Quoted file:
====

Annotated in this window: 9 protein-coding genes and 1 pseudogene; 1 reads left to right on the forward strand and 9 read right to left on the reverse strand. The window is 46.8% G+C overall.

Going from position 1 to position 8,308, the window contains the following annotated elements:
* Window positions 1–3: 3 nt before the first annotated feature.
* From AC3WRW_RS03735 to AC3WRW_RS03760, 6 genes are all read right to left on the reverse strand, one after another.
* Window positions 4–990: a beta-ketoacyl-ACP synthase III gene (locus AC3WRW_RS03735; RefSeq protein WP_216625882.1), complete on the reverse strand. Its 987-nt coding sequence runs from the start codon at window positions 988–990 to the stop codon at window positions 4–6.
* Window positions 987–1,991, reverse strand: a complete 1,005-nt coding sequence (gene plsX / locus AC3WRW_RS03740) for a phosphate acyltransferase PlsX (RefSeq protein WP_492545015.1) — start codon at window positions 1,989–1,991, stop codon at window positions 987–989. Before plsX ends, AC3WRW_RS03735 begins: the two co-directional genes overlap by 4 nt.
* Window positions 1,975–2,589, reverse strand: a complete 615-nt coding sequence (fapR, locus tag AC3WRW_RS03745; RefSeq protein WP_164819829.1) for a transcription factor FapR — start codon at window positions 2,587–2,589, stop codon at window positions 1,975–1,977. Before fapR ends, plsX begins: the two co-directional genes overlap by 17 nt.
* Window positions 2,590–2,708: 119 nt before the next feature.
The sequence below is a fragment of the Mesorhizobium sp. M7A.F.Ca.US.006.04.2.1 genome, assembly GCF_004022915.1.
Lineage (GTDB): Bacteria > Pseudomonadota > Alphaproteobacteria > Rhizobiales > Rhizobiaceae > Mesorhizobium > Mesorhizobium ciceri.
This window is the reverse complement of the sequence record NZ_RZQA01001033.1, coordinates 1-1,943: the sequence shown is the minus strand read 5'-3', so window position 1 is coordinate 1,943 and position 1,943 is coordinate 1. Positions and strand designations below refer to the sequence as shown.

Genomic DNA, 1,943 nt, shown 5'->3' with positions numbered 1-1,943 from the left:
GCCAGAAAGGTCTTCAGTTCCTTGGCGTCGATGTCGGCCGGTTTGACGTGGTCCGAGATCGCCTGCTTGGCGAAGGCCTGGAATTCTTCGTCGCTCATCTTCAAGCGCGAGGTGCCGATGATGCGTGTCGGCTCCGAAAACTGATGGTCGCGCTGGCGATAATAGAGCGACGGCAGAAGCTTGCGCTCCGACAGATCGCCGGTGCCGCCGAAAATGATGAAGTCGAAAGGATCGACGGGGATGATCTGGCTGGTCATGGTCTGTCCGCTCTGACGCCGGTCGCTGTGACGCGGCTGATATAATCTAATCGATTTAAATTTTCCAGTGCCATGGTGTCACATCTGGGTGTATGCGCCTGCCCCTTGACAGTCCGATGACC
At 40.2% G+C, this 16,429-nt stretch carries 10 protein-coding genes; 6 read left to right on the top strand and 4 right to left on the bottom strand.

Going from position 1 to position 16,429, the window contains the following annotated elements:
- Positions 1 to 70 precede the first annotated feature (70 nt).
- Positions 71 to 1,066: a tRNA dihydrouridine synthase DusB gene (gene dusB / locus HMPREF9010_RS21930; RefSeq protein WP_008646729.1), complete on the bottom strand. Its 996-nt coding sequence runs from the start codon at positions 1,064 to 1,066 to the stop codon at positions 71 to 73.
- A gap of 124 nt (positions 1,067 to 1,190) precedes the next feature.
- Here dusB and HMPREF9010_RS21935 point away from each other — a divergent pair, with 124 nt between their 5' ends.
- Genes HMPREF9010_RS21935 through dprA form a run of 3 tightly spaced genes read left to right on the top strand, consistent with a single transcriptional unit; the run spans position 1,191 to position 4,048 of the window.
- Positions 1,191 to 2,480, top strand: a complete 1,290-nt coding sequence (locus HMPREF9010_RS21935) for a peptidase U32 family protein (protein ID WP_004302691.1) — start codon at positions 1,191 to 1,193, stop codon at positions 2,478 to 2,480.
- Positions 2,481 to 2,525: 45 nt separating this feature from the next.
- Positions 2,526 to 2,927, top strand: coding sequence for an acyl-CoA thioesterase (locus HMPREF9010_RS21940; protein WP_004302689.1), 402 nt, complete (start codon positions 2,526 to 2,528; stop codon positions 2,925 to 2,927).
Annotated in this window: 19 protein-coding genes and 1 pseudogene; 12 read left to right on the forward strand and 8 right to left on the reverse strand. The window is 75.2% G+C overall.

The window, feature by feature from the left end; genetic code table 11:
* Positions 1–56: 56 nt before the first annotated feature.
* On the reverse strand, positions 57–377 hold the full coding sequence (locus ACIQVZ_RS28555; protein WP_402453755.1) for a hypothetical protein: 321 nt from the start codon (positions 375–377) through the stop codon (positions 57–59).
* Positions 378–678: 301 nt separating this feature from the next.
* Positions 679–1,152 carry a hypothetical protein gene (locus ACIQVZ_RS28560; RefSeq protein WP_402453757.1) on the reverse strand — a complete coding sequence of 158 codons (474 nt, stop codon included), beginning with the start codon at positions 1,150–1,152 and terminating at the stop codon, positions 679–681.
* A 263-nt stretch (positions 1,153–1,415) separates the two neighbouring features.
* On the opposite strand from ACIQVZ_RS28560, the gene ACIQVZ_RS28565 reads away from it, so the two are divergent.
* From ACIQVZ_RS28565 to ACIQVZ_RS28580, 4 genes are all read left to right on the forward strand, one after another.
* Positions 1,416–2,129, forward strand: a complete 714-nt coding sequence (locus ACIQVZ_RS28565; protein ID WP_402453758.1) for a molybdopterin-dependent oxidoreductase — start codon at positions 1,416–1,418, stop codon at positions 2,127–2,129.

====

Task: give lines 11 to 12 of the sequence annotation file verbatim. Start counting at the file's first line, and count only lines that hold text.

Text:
This window is the reverse complement of the sequence record NZ_RZQA01001033.1, coordinates 1-1,943: the sequence shown is the minus strand read 5'-3', so window position 1 is coordinate 1,943 and position 1,943 is coordinate 1. Positions and strand designations below refer to the sequence as shown.

Genomic DNA, 1,943 nt, shown 5'->3' with positions numbered 1-1,943 from the left: